Our boys in the police and intelligence services, in other words, saw no reason to do anything. But the Americans did. And in doing so, they compromised an ongoing intelligence operation, just so they could manufacture a false “intelligence success”. It seems, moreover, that our government didn’t only lie to its people. It also lied to its friends. “The plotters received a very short message to ‘Go now,’ ” Franco Frattini, the European Union’s security commissioner, told the NY Times. He had been briefed by Dr. Reid. “I was convinced by British authorities that this message exists”, he said.
The message, folks, didn’t exist. “A senior British official said the message from Pakistan was not that explicit”, reported the NY Times. In other words, it didn't say 'Go now'. It said something else, far more ambiguous. But that didn't stop Dr. Reid from telling everybody the opposite. Meanwhile, “Mr. Reid and Mr. Clarke declined repeated requests for interviews.” What a surprise. Two weeks after they had chorused a story of an imminent strike creating death on an unprecedented scale even worse than 9/11, “senior officials here [in the US] characterized the remarks as unfortunate.”
Most people, I fear, would characterise those remarks in more damning terms.
Has anyone, by the way, noted the frequency with which anonymous British officials have been sourced for this story? Are they all in contempt of court for showing that the government’s claims were untrue, for attempting to correct the public record? I don’t think so.
And that’s why I post the entire story for you. Read at your peril….
August 28, 2006 -- The New York Times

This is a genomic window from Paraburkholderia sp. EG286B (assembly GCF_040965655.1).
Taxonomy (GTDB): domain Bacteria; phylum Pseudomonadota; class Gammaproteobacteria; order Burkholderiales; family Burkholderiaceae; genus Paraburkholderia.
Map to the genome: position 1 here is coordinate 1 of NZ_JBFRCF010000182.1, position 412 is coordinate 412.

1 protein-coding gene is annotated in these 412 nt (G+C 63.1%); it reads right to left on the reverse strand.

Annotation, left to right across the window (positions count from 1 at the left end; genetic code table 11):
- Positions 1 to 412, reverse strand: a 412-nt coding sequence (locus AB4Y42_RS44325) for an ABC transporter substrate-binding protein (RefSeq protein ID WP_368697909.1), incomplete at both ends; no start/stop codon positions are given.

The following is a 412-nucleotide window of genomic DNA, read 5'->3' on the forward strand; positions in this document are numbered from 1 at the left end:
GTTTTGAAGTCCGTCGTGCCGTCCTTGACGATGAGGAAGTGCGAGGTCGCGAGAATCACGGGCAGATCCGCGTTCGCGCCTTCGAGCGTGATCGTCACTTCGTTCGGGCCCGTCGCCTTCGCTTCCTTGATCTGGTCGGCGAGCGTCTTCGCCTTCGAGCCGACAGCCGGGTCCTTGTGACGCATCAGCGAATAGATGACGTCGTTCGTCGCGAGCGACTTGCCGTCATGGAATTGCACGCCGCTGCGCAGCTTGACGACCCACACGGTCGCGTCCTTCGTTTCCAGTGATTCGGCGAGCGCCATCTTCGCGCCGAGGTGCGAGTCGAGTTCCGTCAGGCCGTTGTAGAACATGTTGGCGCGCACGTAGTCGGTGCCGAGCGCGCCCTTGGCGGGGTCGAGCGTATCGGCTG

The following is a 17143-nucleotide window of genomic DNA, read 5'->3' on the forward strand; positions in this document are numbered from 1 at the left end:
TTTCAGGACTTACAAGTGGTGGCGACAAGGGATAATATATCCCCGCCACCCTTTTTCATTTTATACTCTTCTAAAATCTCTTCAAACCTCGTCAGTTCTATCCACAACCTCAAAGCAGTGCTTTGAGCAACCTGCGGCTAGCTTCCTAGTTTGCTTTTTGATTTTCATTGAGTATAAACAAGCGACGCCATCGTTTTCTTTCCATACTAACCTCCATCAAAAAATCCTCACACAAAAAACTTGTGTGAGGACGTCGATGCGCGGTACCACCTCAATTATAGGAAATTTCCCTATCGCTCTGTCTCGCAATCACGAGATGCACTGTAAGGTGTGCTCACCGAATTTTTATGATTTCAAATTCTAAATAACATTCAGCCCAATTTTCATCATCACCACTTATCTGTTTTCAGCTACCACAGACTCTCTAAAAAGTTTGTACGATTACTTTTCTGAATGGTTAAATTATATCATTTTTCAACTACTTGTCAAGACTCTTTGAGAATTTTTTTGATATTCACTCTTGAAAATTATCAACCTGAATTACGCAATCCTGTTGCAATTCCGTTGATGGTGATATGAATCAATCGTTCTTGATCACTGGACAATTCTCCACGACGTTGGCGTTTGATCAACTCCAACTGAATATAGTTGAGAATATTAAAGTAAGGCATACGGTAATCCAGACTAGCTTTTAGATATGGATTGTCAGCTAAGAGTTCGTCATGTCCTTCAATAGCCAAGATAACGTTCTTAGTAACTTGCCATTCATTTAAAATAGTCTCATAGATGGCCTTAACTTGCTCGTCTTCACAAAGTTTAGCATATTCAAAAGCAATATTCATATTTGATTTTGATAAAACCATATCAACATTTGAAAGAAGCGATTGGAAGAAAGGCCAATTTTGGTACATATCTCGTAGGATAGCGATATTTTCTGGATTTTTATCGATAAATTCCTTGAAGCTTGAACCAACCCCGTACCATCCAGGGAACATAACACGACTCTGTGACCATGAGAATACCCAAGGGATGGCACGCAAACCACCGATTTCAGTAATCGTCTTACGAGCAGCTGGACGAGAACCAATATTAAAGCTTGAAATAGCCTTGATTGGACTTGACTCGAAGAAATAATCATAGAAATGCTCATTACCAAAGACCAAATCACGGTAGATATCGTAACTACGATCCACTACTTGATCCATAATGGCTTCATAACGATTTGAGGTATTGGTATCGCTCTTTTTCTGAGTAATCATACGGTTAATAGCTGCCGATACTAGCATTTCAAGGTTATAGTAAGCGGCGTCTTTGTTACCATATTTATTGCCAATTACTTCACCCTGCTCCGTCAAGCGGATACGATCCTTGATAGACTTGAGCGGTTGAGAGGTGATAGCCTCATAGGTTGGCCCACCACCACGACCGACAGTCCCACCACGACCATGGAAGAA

Details Emerge in British Terror Case
By DON VAN NATTA Jr., ELAINE SCIOLINO and STEPHEN GREYLONDON, Aug. 27 — On Aug. 9, in a small second-floor apartment in East London, two young Muslim men recorded a video justifying what the police say was their suicide plot to blow up trans-Atlantic planes: revenge against the United States and its “accomplices,” Britain and the Jews.
“As you bomb, you will be bombed; as you kill, you will be killed,” said one of the men on a “martyrdom” videotape, whose contents were described by a senior British official and a person briefed about the case. The young man added that he hoped God would be “pleased with us and accepts our deed.”
As it happened, the police had been monitoring the apartment with hidden video and audio equipment. Not long after the tape was recorded that day, Scotland Yard decided to shut down what they suspected was a terrorist cell. That action set off a chain of events that raised the terror threat levels in Britain and the United States, barred passengers from taking liquids on airplanes and plunged air traffic into chaos around the world.